Newt Gingrich, check bouncer

According to a report by Paul Rolly of the Salt Lake Tribune, Republican presidential candidate/grifter Newt Gingrich may not be on the ballot for the Utah presidential primary election after a $500 check to written to pay the fee to qualify as a candidate bounced.

Utah Elections Director Mark Thomas said a designated agent for the Gingrich campaign brought the filing papers and a check for $500 in March, but the state was notified by the bank that the check had bounced.

I understand that Newt Gingrich’s presidential campaign is on its last legs, but the fact that his campaign bounced a check for $500 to get him on the ballot in Utah speaks volumes about the type of president Gingrich would have been – fiscally irresponsible and lacking in good judgment.


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3 thoughts on “Newt Gingrich, check bouncer

  1. The conclusion of the article couldn’t be more wrong. None of the GOP candidates’ campaigns are failing for financial reasons. The author simply is incapable of understanding how the ultra-wealthy live.

    I’m reminded of the parable about the child who asks his wealthy grandfather how he became so wealthy. In the parable the grandfather answers “I’ll tell you in the dark after I blow this candle out.” And then the grandchild instantly realizes by that singular action that the key to wealth is thrift. The parable is complete nonsense, of course. Common sense dictates that it takes wealth to have a candle in the first place, but that’s beside the point.

    The way it applies to the GOP primary is that none of these wealthy men are willing to indulge their lust for power by spending their own money. And while Conservatives have a vested interest in conserving their own money, they have proven time and time again to be very poor stewards of other people’s money. That’s true for taxpayer dollars, so it follows that it can also be true for campaign donations. To be fair, practically all recent campaigns have gotten remarkably comfortable with spending money Cold War arms race style and going to the well more and more often to replenish their coffers.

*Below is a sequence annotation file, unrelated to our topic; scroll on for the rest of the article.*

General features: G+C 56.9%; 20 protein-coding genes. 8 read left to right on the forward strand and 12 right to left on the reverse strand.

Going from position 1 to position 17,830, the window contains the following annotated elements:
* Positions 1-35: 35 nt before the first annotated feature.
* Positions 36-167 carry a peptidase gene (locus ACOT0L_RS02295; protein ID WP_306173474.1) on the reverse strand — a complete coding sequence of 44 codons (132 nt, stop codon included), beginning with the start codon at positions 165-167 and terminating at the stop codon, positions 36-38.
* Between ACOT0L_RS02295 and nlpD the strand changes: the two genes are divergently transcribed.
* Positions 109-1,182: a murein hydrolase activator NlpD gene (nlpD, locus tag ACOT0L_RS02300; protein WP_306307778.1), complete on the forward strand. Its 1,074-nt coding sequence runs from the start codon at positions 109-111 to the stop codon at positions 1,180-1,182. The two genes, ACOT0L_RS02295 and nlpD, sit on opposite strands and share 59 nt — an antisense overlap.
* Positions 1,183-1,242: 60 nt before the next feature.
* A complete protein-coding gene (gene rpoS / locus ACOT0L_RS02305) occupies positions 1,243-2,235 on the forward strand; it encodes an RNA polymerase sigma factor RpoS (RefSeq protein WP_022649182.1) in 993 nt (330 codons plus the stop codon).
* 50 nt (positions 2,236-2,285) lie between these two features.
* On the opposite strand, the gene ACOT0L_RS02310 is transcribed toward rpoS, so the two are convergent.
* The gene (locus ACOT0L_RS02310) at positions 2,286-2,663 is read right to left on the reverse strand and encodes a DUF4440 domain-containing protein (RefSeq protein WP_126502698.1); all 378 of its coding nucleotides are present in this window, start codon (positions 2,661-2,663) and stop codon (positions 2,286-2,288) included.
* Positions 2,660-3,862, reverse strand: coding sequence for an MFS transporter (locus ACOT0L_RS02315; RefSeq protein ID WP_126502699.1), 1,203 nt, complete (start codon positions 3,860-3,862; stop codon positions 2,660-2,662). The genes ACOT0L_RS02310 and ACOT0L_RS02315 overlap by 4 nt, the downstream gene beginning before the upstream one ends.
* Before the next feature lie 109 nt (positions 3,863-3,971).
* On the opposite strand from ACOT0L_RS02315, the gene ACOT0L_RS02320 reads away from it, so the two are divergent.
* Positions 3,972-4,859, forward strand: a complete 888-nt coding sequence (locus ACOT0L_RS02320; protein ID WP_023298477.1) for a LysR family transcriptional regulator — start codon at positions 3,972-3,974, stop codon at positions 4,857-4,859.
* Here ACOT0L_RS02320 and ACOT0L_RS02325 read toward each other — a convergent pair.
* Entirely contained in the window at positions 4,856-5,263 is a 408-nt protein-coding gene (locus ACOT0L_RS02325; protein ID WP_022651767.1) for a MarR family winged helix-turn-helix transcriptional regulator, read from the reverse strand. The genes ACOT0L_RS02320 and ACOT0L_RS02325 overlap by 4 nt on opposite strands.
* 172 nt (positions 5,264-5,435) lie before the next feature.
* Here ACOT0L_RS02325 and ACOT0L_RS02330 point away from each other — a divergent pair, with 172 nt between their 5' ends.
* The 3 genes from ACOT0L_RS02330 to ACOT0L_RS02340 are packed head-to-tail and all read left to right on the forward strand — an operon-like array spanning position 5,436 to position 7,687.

What we’re seeing when Newt runs up a half-million dollar tab at Tiffany’s, then bounces a $500 check, or when Mitt makes $10,000 bets without thinking is the fact that what most of us see as a considerable amount of money is not seen as worthy of much if any real consideration by the ultra-rich.

    If Newt has even bothered to take a minute off from enjoying his luxury lifestyle to check on his campaign and become aware of the fact, his reaction probably was probably to relate his employee for not covering the check with the employee’s personal funds. I seriously doubt that Newt still has the capacity to imagine how working people rely on a steady paycheck to pay for the basics in life, never mind how much $500 means to a low-level lackey.

    IMHO the rash of registration gaffes by many of the candidates is indicative of just how casual they are about earning America’s ultimate job title.

  2. Memory Man: good comment; tiny tweak —

    “… his reaction probably was probably to relate his employee for not covering the check….”

    Relate” would probably make a marvelous portmanteau of “Rebuke” + “Rail at” + “Berate” — if it were not already reserved for other uses.

    1. Sounds good to me, Raven! I think that we need to find more words to describe the outrageous behavior of GOPs.

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